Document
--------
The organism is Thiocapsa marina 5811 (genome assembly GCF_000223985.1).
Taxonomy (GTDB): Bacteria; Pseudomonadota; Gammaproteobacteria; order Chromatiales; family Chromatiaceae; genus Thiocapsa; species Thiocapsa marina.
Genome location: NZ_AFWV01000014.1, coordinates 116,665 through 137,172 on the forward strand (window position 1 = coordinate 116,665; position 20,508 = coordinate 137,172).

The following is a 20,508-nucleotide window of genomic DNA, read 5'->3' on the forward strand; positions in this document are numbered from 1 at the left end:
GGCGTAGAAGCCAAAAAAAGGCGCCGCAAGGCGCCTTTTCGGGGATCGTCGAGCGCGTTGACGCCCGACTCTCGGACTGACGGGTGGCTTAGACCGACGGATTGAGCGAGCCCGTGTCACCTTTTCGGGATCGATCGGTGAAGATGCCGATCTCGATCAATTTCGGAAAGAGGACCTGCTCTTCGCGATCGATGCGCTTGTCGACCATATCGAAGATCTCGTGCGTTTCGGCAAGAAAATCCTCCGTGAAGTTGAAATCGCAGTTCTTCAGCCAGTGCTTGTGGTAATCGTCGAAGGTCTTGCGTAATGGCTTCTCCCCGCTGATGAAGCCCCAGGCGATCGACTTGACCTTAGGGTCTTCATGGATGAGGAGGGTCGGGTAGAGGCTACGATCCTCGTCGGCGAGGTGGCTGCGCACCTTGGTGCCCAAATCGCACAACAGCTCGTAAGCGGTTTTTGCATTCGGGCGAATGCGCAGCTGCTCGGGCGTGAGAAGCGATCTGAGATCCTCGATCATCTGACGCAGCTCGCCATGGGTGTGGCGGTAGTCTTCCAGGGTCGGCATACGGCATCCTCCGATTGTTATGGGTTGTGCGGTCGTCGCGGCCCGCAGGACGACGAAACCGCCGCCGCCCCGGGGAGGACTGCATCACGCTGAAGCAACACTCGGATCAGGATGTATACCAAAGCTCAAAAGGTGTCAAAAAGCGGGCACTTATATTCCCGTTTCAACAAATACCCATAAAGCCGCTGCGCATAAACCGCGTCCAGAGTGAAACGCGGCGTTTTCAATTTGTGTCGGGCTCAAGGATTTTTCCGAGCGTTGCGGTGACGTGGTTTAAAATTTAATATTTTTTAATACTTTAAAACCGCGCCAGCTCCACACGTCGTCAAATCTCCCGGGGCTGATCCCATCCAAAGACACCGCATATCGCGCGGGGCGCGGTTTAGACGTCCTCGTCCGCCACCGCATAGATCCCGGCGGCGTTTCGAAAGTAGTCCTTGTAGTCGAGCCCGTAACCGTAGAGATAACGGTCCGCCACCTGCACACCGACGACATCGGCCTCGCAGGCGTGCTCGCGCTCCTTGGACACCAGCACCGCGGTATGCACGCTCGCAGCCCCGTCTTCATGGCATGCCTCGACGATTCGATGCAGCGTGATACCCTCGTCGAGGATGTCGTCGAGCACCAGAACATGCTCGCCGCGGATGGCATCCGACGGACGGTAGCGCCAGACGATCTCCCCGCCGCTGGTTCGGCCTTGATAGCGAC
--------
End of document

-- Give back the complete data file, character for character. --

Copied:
The organism is Thiocapsa marina 5811 (genome assembly GCF_000223985.1).
Taxonomy (GTDB): Bacteria; Pseudomonadota; Gammaproteobacteria; order Chromatiales; family Chromatiaceae; genus Thiocapsa; species Thiocapsa marina.
Genome location: NZ_AFWV01000014.1, coordinates 116,665 through 137,172 on the forward strand (window position 1 = coordinate 116,665; position 20,508 = coordinate 137,172).

The following is a 20,508-nucleotide window of genomic DNA, read 5'->3' on the forward strand; positions in this document are numbered from 1 at the left end:
GGCGTAGAAGCCAAAAAAAGGCGCCGCAAGGCGCCTTTTCGGGGATCGTCGAGCGCGTTGACGCCCGACTCTCGGACTGACGGGTGGCTTAGACCGACGGATTGAGCGAGCCCGTGTCACCTTTTCGGGATCGATCGGTGAAGATGCCGATCTCGATCAATTTCGGAAAGAGGACCTGCTCTTCGCGATCGATGCGCTTGTCGACCATATCGAAGATCTCGTGCGTTTCGGCAAGAAAATCCTCCGTGAAGTTGAAATCGCAGTTCTTCAGCCAGTGCTTGTGGTAATCGTCGAAGGTCTTGCGTAATGGCTTCTCCCCGCTGATGAAGCCCCAGGCGATCGACTTGACCTTAGGGTCTTCATGGATGAGGAGGGTCGGGTAGAGGCTACGATCCTCGTCGGCGAGGTGGCTGCGCACCTTGGTGCCCAAATCGCACAACAGCTCGTAAGCGGTTTTTGCATTCGGGCGAATGCGCAGCTGCTCGGGCGTGAGAAGCGATCTGAGATCCTCGATCATCTGACGCAGCTCGCCATGGGTGTGGCGGTAGTCTTCCAGGGTCGGCATACGGCATCCTCCGATTGTTATGGGTTGTGCGGTCGTCGCGGCCCGCAGGACGACGAAACCGCCGCCGCCCCGGGGAGGACTGCATCACGCTGAAGCAACACTCGGATCAGGATGTATACCAAAGCTCAAAAGGTGTCAAAAAGCGGGCACTTATATTCCCGTTTCAACAAATACCCATAAAGCCGCTGCGCATAAACCGCGTCCAGAGTGAAACGCGGCGTTTTCAATTTGTGTCGGGCTCAAGGATTTTTCCGAGCGTTGCGGTGACGTGGTTTAAAATTTAATATTTTTTAATACTTTAAAACCGCGCCAGCTCCACACGTCGTCAAATCTCCCGGGGCTGATCCCATCCAAAGACACCGCATATCGCGCGGGGCGCGGTTTAGACGTCCTCGTCCGCCACCGCATAGATCCCGGCGGCGTTTCGAAAGTAGTCCTTGTAGTCGAGCCCGTAACCGTAGAGATAACGGTCCGCCACCTGCACACCGACGACATCGGCCTCGCAGGCGTGCTCGCGCTCCTTGGACACCAGCACCGCGGTATGCACGCTCGCAGCCCCGTCTTCATGGCATGCCTCGACGATTCGATGCAGCGTGATACCCTCGTCGAGGATGTCGTCGAGCACCAGAACATGCTCGCCGCGGATGGCATCCGACGGACGGTAGCGCCAGACGATCTCCCCGCCGCTGGTTCGGCCTTGATAGCGAC